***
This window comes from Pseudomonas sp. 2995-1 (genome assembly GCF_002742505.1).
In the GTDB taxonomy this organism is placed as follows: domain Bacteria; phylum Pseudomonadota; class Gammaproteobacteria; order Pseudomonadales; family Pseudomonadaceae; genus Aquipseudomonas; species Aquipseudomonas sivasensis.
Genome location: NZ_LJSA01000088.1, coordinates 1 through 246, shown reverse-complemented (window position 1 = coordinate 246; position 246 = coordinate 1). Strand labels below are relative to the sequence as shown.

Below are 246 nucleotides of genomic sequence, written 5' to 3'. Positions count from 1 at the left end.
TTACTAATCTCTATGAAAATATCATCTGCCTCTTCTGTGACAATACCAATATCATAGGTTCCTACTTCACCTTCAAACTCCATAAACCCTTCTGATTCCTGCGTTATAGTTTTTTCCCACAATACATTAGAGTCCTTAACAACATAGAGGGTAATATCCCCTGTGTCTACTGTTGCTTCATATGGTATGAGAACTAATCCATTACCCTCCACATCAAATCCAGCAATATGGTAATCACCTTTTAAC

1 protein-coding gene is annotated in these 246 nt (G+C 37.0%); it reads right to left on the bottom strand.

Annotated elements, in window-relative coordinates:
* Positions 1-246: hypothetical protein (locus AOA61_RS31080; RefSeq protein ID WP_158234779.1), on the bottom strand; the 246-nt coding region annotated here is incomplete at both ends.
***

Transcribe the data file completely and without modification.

This window comes from Pseudomonas sp. 2995-1 (genome assembly GCF_002742505.1).
In the GTDB taxonomy this organism is placed as follows: domain Bacteria; phylum Pseudomonadota; class Gammaproteobacteria; order Pseudomonadales; family Pseudomonadaceae; genus Aquipseudomonas; species Aquipseudomonas sivasensis.
Genome location: NZ_LJSA01000088.1, coordinates 1 through 246, shown reverse-complemented (window position 1 = coordinate 246; position 246 = coordinate 1). Strand labels below are relative to the sequence as shown.

Below are 246 nucleotides of genomic sequence, written 5' to 3'. Positions count from 1 at the left end.
TTACTAATCTCTATGAAAATATCATCTGCCTCTTCTGTGACAATACCAATATCATAGGTTCCTACTTCACCTTCAAACTCCATAAACCCTTCTGATTCCTGCGTTATAGTTTTTTCCCACAATACATTAGAGTCCTTAACAACATAGAGGGTAATATCCCCTGTGTCTACTGTTGCTTCATATGGTATGAGAACTAATCCATTACCCTCCACATCAAATCCAGCAATATGGTAATCACCTTTTAAC

1 protein-coding gene is annotated in these 246 nt (G+C 37.0%); it reads right to left on the bottom strand.

Annotated elements, in window-relative coordinates:
* Positions 1-246: hypothetical protein (locus AOA61_RS31080; RefSeq protein ID WP_158234779.1), on the bottom strand; the 246-nt coding region annotated here is incomplete at both ends.